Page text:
Lebanon’s economic crisis reduces local demand for jewellery, art – Xinhua
A woman chooses a bracelet at the jewelry booth at the Luxuria luxury fair in Beirut, Lebanon on April 21, 2023. (Xinhua/Liu Zongya)
BEIRUT, April 22 (Xinhua) — Lebanon’s economic and financial crisis is having a severe impact on the country’s fashion, jewelery and arts industries, said an exhibitor at Luxuria, Beirut’s luxury trade fair. rice field.
“Since the crisis began in 2019, our products have declined by more than 50% in our local market,” said Eman Tawil, owner of luxury jeweler Diamantia.
To fill the sales gap, Tawil needed to expand its business through its online website to other regional countries such as Egypt and more established markets such as Canada and the Gulf States.
A woman tries on a ring at the jewelry booth at the Luxuria luxury fair in Beirut, Lebanon on April 21, 2023. (Xinhua/Liu Zongya)
The fair takes place from Friday to Monday at Phenicia, Beirut’s 5-star hotel, and features over 40 exhibitors showcasing the best collections of jewellery, art and fashion.
Houssam Mokahal, manager of Luxuria organizer M&O, told Xinhua:
“This exhibition is a great opportunity for our business to attract clients during the current crisis,” said Lucy Dekermenjan Helou, owner of Lucy by Luca Jewelry.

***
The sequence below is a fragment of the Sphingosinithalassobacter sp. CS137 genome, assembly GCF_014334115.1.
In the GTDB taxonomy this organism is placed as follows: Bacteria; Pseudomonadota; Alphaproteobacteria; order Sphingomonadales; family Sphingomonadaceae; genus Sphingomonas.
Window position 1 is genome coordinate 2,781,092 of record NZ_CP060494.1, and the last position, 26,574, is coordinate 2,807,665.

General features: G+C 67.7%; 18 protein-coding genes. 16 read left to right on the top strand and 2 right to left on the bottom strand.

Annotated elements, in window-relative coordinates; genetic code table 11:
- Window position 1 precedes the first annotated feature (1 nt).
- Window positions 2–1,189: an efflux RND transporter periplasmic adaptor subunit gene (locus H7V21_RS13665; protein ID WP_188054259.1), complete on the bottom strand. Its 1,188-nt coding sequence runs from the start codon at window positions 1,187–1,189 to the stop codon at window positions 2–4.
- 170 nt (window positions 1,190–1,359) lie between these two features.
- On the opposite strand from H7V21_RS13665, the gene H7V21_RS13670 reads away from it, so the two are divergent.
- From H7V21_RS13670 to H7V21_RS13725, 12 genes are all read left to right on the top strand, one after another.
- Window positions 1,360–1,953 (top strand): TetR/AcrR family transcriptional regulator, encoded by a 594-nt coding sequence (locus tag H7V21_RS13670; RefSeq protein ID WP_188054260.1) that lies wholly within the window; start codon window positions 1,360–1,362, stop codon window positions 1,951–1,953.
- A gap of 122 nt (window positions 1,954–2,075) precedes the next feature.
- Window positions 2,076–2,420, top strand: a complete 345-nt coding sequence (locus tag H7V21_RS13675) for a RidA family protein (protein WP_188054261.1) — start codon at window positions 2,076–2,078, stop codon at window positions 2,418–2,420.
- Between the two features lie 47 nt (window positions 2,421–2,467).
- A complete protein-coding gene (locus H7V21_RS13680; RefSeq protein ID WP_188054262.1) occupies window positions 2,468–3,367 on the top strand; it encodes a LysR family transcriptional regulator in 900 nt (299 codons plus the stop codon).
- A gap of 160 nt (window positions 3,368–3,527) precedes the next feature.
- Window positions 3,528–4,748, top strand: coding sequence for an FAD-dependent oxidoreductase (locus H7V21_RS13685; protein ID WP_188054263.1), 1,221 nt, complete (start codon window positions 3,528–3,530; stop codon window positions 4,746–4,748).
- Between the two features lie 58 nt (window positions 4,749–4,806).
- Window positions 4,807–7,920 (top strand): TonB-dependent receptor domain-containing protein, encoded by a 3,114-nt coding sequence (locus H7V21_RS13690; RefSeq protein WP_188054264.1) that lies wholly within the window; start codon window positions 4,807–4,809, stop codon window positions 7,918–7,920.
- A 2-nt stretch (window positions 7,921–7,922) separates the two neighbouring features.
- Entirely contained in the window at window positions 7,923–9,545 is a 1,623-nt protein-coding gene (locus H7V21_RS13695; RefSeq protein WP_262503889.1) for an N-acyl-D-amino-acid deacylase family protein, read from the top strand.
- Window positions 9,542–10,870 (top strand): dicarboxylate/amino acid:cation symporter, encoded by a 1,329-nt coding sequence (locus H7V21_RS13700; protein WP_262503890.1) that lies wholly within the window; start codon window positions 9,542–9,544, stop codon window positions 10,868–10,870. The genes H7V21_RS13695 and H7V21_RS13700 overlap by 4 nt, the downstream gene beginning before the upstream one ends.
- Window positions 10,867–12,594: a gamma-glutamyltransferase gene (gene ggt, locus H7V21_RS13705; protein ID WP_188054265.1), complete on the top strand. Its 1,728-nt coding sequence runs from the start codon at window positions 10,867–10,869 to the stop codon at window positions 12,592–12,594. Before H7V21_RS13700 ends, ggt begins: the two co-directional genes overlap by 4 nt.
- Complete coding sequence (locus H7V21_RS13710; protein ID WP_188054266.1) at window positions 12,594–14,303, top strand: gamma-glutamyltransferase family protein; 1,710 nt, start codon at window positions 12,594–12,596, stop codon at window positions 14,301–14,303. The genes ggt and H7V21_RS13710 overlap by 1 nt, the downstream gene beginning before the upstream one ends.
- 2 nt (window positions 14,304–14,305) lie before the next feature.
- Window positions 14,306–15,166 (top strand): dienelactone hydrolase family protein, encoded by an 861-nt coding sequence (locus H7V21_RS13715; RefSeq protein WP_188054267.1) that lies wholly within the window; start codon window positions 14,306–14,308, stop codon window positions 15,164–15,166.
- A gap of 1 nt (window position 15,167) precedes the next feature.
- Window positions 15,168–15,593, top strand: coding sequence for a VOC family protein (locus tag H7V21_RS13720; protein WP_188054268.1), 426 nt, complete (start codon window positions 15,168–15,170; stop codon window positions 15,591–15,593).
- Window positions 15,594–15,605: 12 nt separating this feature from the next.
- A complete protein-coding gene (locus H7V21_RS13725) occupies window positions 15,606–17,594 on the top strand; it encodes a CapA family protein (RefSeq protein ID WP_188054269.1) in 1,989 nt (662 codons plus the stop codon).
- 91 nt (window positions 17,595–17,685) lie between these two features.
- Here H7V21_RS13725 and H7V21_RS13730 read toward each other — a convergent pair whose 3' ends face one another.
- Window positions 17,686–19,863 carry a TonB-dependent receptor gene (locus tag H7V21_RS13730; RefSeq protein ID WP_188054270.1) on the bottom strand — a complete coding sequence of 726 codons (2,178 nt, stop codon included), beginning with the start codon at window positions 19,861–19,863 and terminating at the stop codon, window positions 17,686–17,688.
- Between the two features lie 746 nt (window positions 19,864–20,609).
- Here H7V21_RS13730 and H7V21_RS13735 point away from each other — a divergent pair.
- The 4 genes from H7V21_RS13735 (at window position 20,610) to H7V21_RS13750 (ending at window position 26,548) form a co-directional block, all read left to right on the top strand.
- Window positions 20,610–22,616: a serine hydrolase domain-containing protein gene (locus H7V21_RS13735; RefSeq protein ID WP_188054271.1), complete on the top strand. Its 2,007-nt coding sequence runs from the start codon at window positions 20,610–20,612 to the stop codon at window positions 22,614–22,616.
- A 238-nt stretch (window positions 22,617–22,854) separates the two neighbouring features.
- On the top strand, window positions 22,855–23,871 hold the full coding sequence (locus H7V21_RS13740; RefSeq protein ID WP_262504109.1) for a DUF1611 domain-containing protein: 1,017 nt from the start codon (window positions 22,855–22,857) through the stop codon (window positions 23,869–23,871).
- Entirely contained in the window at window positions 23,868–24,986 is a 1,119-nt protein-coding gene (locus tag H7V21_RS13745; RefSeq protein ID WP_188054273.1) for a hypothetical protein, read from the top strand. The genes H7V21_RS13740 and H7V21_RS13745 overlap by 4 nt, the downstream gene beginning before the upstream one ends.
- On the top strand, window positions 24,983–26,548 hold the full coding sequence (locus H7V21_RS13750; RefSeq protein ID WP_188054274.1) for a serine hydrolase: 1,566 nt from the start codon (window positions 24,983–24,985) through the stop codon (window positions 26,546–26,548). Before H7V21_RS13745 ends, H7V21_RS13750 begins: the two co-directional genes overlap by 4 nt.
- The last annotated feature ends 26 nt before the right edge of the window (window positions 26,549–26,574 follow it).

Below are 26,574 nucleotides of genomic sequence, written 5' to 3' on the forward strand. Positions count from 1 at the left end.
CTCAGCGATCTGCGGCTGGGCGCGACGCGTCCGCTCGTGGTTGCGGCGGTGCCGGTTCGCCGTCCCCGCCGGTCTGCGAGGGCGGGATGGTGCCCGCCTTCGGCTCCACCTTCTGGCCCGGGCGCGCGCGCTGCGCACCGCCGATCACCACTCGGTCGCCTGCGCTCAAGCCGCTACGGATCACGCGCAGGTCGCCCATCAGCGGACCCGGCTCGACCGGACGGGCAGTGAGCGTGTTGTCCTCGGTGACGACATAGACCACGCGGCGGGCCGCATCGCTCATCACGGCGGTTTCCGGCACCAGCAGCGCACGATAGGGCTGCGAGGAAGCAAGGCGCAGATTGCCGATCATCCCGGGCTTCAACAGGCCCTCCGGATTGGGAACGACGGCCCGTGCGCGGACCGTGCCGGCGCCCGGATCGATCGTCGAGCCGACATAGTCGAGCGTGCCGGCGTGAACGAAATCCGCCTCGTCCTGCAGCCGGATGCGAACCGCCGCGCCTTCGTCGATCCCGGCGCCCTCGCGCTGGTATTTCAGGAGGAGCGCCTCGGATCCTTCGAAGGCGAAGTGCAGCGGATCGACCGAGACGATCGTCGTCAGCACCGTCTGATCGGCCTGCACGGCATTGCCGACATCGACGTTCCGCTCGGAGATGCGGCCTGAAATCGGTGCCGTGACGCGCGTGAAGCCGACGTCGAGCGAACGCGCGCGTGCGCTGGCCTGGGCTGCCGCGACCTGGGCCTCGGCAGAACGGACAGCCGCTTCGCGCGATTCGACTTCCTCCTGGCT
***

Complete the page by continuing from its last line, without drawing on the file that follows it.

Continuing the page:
“Recently, we are only seeing some demand for low-budget items,” she said, adding that only a handful of foreign customers are able to purchase items priced at US$2,000 or more.
Many Lebanese affected by the financial crisis tend to hold coins or invest in gemstones rather than keeping cash in their checking accounts, so they believe the market will recover. Helou said the workshop was held months ago.
People visit a paint booth during the luxury fair ‘Luxuria’ in Beirut, Lebanon on April 21, 2023. (Xinhua/Liu Zongya)
Things are not going well for decorator and painter Mariam Shamas. Local demand for her paintings has dropped by about 40% and now relies on scant online demand from Gulf markets such as Qatar, Dubai and Kuwait.
“Hopefully, with the arrival of tourists during this Eid al-Fitr holiday, business will pick up a bit,” she told Xinhua.
Another painter, Rana Doumani, says business is much better than it was five years ago.
“I want our society to come alive again,” she said, adding that the flow of visitors so far has been encouraging.
Two women take a selfie at a painting booth at the Luxuria luxury goods fair in Beirut, Lebanon on April 21, 2023. (Xinhua/Liu Zongya)
Clothing and accessories store owner Dania Tabara told Xinhua that Lebanese and foreign tourists have high hopes for her business as they appreciate the high quality of local products. Told.
Adnan Rammal, head of Lebanon’s Economic and Social Council and member of the Beirut Merchants Association, told Xinhua that the Lebanese middle class was a key part of the local luxury market before the crisis. rice field.
“Today, only 20% of Lebanese have significant purchasing power, directly impacting the luxury market,” he explained.
An exhibitor displays one of her abayas at her booth at the Luxuria luxury trade fair in Beirut, Lebanon on April 21, 2023. (Xinhua/Dana Halawi)
Lebanon is suffering from an unprecedented financial crisis, causing a collapse of the local currency and devaluation of wages, pushing more than 80% of the population into poverty. ■